When it comes to profiting from pain—in this case, via electric shocks—people are more likely to harm themselves than others.

When it comes to profiting from pain—in this case, via electric shocks—people are more likely to harm themselves than others.

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Electric shock study suggests we'd rather hurt ourselves than others

If you had the choice between hurting yourself or someone else in exchange for money, how altruistic do you think you’d be? In one infamous experiment, people were quite willing to deliver painful shocks to anonymous victims when asked by a scientist. But a new study that forced people into the dilemma of choosing between pain and profit finds that participants cared more about other people’s well-being than their own. It is hailed as the first hard evidence of altruism for the young field of behavioral economics.

Human behavior toward others is hard to predict. On the one hand, we stand out in the animal world for our altruism, often making significant sacrifices to help out a stranger in need. And all but the most antisocial people experience psychological distress at witnessing, let alone causing, pain in others. Yet study after study in the field of behavioral economics has demonstrated that we tend to value our own needs and desires above those of others. For example, researchers have found that just thinking about money makes people behave more selfishly.

To try to reconcile the angels and devils of our nature, a team led by Molly Crockett, a psychologist at the University of Oxford in the United Kingdom, combined the classic psychological and economics tools for probing altruism: pain and money. Everyone has their own pain threshold, so the first task was a pain calibration. Researchers administered electric shocks with electrodes attached to the wrists of 160 subjects, starting at an almost imperceptible level and amping up until the subject described the pain as intolerable. (For most people, that threshold for pain is similar to holding your wrist under a stream of 50°C water.)

Then the team drew pairs of subjects randomly and sat them down in front of a computer. Each person knew of the existence of the other but did not see him or her. One of the pair was randomly chosen to be the “decider” in a series of trials. The decision involved how many electrical shocks would be doled out, either to the decider or to the anonymous receiver. Both people knew that the shocks would be at a level that had been established during calibration as “mildly painful but not intolerable.”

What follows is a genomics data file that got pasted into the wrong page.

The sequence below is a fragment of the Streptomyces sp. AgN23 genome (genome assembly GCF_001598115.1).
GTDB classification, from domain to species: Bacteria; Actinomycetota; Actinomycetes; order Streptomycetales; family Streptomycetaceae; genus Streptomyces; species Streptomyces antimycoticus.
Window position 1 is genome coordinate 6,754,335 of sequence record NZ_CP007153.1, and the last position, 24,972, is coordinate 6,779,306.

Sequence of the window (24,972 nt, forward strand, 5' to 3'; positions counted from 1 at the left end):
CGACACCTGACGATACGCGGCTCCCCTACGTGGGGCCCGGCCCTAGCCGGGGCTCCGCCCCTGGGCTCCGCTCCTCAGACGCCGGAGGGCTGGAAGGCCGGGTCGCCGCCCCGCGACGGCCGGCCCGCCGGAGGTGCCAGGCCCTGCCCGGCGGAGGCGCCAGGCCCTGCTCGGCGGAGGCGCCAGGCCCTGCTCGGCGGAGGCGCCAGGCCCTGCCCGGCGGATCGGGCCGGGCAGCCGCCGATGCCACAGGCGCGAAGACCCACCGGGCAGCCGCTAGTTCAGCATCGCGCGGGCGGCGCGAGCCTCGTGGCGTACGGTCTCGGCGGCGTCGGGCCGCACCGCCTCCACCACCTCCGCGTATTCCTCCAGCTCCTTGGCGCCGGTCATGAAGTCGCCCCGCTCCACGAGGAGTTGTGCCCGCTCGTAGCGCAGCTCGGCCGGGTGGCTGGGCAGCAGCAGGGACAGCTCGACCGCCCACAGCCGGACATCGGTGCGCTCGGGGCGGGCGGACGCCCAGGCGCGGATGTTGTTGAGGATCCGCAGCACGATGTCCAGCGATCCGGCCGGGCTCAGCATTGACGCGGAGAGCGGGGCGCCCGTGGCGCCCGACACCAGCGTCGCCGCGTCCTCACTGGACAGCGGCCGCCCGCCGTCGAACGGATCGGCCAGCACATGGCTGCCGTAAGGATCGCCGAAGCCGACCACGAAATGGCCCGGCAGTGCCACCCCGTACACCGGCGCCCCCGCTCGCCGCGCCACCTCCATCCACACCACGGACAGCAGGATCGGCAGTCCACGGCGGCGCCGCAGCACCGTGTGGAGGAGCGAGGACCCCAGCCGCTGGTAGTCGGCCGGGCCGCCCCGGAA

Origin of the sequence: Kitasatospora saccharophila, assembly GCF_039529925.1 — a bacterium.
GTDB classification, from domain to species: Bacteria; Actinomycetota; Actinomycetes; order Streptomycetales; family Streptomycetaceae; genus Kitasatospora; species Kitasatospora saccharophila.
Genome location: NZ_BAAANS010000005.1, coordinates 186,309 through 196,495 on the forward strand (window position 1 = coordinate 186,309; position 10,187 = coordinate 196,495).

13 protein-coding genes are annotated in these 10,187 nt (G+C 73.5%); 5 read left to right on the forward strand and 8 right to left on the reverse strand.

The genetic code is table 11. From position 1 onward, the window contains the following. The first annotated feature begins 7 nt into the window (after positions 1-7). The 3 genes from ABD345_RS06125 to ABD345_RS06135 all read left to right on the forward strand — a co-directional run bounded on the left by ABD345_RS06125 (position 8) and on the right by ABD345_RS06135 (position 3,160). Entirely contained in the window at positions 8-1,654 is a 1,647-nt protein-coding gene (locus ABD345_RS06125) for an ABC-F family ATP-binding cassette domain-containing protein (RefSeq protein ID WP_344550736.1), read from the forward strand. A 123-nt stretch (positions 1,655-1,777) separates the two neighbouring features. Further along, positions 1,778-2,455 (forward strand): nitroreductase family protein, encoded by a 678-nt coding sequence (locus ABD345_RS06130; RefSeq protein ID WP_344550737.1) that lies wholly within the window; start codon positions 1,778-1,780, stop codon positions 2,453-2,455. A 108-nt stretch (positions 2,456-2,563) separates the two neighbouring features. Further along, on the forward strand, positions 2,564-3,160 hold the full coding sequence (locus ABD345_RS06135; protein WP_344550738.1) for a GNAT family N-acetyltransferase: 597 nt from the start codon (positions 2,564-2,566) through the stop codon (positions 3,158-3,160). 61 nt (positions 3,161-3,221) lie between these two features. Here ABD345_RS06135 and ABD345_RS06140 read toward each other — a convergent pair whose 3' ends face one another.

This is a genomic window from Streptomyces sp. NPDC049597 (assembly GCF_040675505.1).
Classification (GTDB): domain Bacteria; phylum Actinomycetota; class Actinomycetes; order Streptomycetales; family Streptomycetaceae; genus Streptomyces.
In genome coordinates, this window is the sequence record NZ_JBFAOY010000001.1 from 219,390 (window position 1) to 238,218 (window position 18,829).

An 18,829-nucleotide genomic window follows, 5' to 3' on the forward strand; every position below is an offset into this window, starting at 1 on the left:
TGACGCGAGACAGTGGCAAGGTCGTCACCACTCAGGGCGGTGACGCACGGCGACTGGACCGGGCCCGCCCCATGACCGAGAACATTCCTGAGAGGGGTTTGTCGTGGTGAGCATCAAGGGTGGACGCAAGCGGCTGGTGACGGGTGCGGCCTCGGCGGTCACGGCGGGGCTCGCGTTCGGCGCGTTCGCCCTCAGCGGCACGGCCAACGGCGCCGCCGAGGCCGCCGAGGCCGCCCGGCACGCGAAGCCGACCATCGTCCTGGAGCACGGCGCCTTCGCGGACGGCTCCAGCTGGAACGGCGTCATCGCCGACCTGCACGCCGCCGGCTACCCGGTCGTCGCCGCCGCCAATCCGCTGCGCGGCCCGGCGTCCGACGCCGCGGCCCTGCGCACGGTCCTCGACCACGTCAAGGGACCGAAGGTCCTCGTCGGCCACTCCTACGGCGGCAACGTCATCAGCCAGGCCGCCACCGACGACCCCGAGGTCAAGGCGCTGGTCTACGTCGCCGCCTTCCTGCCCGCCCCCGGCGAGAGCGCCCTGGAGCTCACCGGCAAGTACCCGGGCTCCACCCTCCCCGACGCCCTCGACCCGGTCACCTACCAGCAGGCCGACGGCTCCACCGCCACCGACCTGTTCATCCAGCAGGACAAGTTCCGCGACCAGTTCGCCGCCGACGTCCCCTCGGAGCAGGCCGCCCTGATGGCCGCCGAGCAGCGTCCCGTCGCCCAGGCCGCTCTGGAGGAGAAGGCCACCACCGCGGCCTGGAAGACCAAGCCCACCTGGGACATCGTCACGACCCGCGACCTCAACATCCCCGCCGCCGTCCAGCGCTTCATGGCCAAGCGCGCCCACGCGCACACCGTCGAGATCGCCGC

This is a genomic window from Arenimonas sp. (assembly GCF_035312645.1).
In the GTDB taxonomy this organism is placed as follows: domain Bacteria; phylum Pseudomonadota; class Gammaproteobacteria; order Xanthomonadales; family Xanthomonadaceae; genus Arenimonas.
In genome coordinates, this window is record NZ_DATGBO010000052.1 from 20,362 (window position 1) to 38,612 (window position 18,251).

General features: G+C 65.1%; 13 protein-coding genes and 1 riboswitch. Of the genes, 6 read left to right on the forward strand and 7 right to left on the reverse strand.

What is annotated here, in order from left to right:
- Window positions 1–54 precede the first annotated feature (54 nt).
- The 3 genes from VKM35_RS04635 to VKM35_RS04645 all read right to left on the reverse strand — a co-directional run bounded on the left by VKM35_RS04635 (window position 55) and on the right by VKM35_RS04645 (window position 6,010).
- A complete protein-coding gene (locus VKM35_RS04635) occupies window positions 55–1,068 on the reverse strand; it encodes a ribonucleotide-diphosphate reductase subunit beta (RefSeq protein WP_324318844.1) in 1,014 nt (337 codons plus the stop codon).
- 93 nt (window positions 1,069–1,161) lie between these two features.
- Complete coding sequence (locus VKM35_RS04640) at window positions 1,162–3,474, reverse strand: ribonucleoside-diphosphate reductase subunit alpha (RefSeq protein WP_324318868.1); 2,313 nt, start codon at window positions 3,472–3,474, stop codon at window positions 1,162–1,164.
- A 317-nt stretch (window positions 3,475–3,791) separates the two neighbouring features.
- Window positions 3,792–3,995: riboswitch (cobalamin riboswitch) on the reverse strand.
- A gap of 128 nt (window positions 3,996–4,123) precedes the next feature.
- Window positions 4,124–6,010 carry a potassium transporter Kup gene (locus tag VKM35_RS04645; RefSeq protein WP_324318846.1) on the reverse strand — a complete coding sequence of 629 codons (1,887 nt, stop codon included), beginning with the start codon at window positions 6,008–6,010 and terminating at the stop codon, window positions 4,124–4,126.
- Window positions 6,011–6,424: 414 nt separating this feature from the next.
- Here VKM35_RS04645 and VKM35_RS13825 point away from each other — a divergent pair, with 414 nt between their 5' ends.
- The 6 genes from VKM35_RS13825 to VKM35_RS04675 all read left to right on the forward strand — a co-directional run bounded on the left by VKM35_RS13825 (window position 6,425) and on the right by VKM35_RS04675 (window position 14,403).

Those zaps came with price tags. The total amount of money that could be gained in a trial varied from about $0.15 to $15, but there were always two deals to choose from. The decider might have to choose, for example, between doling out seven shocks for $10 versus doling out 10 shocks for $7. Or sometimes the shocks were cheaper in bulk: You could dole out seven shocks for $10 versus 10 shocks for $15. No matter who got the shocks—the computer told the decider who would get the shocks—the decider always got the money.

A computer algorithm adjusted the price ratios over the course of the trials to home in on the costs associated with people’s preferences. Those monetary values served as a proxy measure of how much people cared about harm to themselves versus harm to others. If the pessimistic view of human nature is true, people should be more averse to shocking themselves—and so be willing to make less money—as compared with shocking others.

But the opposite happened. The study’s participants did not like the pain of receiving a shock, because they were willing to make about $0.30 less money per shock on average to receive fewer of them. But people were willing to lose twice that amount, $0.60 per shock, to hurt an anonymous other less, the team reports online today in the Proceedings of the National Academy of Sciences.

The next step, Crockett says, is to do the experiments while scanning people's brains to "investigate how these [moral] computations go awry in disorders like psychopathy."

“This is a landmark study,” says Johannes Haushofer, a psychologist at Princeton University. The result is “both obvious and surprising.” Intuition dictates that people should be willing to give up some money to avoid the distress of hurting someone. But “despite decades of research, the effect had not previously been demonstrated,” he says. It may be possible to tap into this altruism simply by reminding people in positions of power—from chefs to politicians—of the painful consequences of their decision to cut corners.

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